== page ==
➕ References
  1. Ruscio M. Is SIBO A real condition? Altern Ther Health Med. 2019 Sep;25(5):30–8. PMID: 31550680.
  2. Ng QX, Peters C, Ho CYX, Lim DY, Yeo W-S. A meta-analysis of the use of probiotics to alleviate depressive symptoms. J Affect Disord. 2018 Mar 1;228:13–9. DOI: 10.1016/j.jad.2017.11.063. PMID: 29197739.
  3. Huang R, Wang K, Hu J. Effect of Probiotics on Depression: A Systematic Review and Meta-Analysis of Randomized Controlled Trials. Nutrients. 2016 Aug 6;8(8). DOI: 10.3390/nu8080483. PMID: 27509521. PMCID: PMC4997396.
  4. Akkasheh G, Kashani-Poor Z, Tajabadi-Ebrahimi M, Jafari P, Akbari H, Taghizadeh M, et al. Clinical and metabolic response to probiotic administration in patients with major depressive disorder: A randomized, double-blind, placebo-controlled trial. Nutrition. 2016 Mar;32(3):315–20. DOI: 10.1016/j.nut.2015.09.003. PMID: 26706022.
  5. Parodi A, Paolino S, Greco A, Drago F, Mansi C, Rebora A, et al. Small intestinal bacterial overgrowth in rosacea: clinical effectiveness of its eradication. Clin Gastroenterol Hepatol. 2008 Jul;6(7):759–64. DOI: 10.1016/j.cgh.2008.02.054. PMID: 18456568.
  6. Schmulson M, Bielsa MV, Carmona-Sánchez R, Hernández A, López-Colombo A, López Vidal Y, et al. Microbiota, gastrointestinal infections, low-grade inflammation, and antibiotic therapy in irritable bowel syndrome: an evidence-based review. Rev Gastroenterol Mex. 2014 Jun;79(2):96–134. DOI: 10.1016/j.rgmx.2014.01.004. PMID: 24857420.
  7. Takakura W, Pimentel M. Small Intestinal Bacterial Overgrowth and Irritable Bowel Syndrome – An Update. Front Psychiatry. 2020 Jul 10;11:664. DOI: 10.3389/fpsyt.2020.00664. PMID: 32754068. PMCID: PMC7366247.
  8. Pimentel M, Wallace D, Hallegua D, Chow E, Kong Y, Park S, et al. A link between irritable bowel syndrome and fibromyalgia may be related to findings on lactulose breath testing. Ann Rheum Dis. 2004 Apr;63(4):450–2. DOI: 10.1136/ard.2003.011502. PMID: 15020342. PMCID: PMC1754959.
  9. Tursi A, Brandimarte G, Giorgetti G. High prevalence of small intestinal bacterial overgrowth in celiac patients with persistence of gastrointestinal symptoms after gluten withdrawal. Am J Gastroenterol. 2003 Apr;98(4):839–43. DOI: 10.1111/j.1572-0241.2003.07379.x. PMID: 12738465.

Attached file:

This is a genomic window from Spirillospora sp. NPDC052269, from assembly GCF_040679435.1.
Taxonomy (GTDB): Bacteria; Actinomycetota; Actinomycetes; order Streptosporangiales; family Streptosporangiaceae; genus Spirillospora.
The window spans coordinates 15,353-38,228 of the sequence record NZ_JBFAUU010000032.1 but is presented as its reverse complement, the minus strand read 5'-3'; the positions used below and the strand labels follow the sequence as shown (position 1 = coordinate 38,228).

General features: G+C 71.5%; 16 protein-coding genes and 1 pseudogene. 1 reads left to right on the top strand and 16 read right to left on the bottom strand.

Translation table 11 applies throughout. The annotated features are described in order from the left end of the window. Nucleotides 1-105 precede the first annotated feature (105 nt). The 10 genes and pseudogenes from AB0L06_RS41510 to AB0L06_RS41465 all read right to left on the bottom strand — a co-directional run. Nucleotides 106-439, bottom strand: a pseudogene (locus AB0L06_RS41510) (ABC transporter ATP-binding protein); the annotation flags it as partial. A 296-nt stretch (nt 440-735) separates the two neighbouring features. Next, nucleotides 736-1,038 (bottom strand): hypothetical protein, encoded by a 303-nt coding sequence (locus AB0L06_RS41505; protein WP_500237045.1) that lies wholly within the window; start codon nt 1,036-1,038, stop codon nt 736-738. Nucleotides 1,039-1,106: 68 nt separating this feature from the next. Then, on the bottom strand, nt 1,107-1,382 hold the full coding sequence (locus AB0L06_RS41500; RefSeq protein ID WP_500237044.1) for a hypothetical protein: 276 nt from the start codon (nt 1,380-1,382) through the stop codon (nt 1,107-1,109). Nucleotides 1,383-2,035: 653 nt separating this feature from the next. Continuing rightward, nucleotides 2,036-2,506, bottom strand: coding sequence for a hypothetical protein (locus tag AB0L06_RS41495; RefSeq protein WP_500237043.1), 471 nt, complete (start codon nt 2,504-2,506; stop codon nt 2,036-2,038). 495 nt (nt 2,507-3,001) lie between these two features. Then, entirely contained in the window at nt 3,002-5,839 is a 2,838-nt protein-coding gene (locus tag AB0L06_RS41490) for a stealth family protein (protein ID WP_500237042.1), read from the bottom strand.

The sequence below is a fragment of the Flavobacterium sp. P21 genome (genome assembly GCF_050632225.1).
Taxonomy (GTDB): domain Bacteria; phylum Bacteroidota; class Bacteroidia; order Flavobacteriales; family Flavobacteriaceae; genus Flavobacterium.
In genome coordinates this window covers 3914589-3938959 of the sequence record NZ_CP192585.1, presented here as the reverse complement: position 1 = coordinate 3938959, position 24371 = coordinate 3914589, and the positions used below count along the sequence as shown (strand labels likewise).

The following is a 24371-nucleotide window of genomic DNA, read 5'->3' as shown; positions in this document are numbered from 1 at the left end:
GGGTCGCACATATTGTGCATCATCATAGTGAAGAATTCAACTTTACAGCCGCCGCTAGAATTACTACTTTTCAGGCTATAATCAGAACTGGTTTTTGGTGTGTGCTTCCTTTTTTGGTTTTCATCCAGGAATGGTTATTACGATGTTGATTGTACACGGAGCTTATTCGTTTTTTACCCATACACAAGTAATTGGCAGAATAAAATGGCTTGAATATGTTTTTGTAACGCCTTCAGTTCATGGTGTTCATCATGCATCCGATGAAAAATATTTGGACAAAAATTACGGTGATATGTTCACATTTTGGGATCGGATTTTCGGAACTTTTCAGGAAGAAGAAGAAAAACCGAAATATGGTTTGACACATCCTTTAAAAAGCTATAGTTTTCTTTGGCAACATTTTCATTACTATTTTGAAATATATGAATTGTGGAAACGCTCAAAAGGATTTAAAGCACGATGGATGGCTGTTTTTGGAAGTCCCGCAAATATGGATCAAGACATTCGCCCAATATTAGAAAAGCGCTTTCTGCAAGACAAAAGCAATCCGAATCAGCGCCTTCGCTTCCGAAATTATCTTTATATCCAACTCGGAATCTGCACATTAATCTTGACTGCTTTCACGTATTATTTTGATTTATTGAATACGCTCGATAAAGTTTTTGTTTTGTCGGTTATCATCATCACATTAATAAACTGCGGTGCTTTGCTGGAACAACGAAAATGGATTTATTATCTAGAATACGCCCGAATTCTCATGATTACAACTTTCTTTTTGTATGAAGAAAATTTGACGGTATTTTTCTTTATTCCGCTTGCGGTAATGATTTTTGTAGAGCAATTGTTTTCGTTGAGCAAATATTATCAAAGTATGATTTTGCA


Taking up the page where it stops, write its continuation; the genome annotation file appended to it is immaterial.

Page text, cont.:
10. Shah A, Morrison M, Burger D, Martin N, Rich J, Jones M, et al. Systematic review with meta-analysis: the prevalence of small intestinal bacterial overgrowth in inflammatory bowel disease. Aliment Pharmacol Ther. 2019 Mar;49(6):624–35. DOI: 10.1111/apt.15133. PMID: 30735254.
  11. Mathur R, Chua KS, Mamelak M, Morales W, Barlow GM, Thomas R, et al. Metabolic effects of eradicating breath methane using antibiotics in prediabetic subjects with obesity. Obesity (Silver Spring). 2016 Mar;24(3):576–82. DOI: 10.1002/oby.21385. PMID: 26833719. PMCID: PMC4769647.
  12. Basseri RJ, Basseri B, Pimentel M, Chong K, Youdim A, Low K, et al. Intestinal methane production in obese individuals is associated with a higher body mass index. Gastroenterol Hepatol (N Y). 2012 Jan;8(1):22–8. PMID: 22347829. PMCID: PMC3277195.
  13. Mathur R, Amichai M, Chua KS, Mirocha J, Barlow GM, Pimentel M. Methane and hydrogen positivity on breath test is associated with greater body mass index and body fat. J Clin Endocrinol Metab. 2013 Apr;98(4):E698-702. DOI: 10.1210/jc.2012-3144. PMID: 23533244. PMCID: PMC3615195.
  14. Losurdo G, Leandro G, Ierardi E, Perri F, Barone M, Principi M, et al. Breath Tests for the Non-invasive Diagnosis of Small Intestinal Bacterial Overgrowth: A Systematic Review With Meta-analysis. J Neurogastroenterol Motil. 2020 Jan 30;26(1):16–28. DOI: 10.5056/jnm19113. PMID: 31743632. PMCID: PMC6955189.
  15. Rezaie A, Buresi M, Lembo A, Lin H, McCallum R, Rao S, et al. Hydrogen and Methane-Based Breath Testing in Gastrointestinal Disorders: The North American Consensus. Am J Gastroenterol. 2017 May;112(5):775–84. DOI: 10.1038/ajg.2017.46. PMID: 28323273. PMCID: PMC5418558.
  16. Singer-Englar T, Rezaie A, Gupta K, Pichetshote N, Sedighi R, Lin E, et al. Sa1219 – Validation of a 4-Gas Device for Breath Testing in the Determination of Small Intestinal Bacterial Overgrowth. Gastroenterology. 2018 May;154(6):S-281. DOI: 10.1016/S0016-5085(18)31300-3.
  17. Guo HZ, Dong WX, Zhang X, Zhu SW, Liu ZJ, Duan LP. [The diagnostic value of hydrogen sulfide breath test for small intestinal bacterial overgrowth]. Zhonghua Nei Ke Za Zhi. 2021 Apr 1;60(4):356–61. DOI: 10.3760/cma.j.cn112138-20200731-00725. PMID: 33765706.
  18. Gemelli Biotech | Unlocking the Potential of the Microbiome [Internet]. Available from:

Need help or would like to learn more?
View Dr. Ruscio’s, DC additional resources

Get Help


I care about answering your questions and sharing my knowledge with you. Leave a comment or connect with me on social media asking any health question you may have and I just might incorporate it into our next listener questions podcast episode just for you!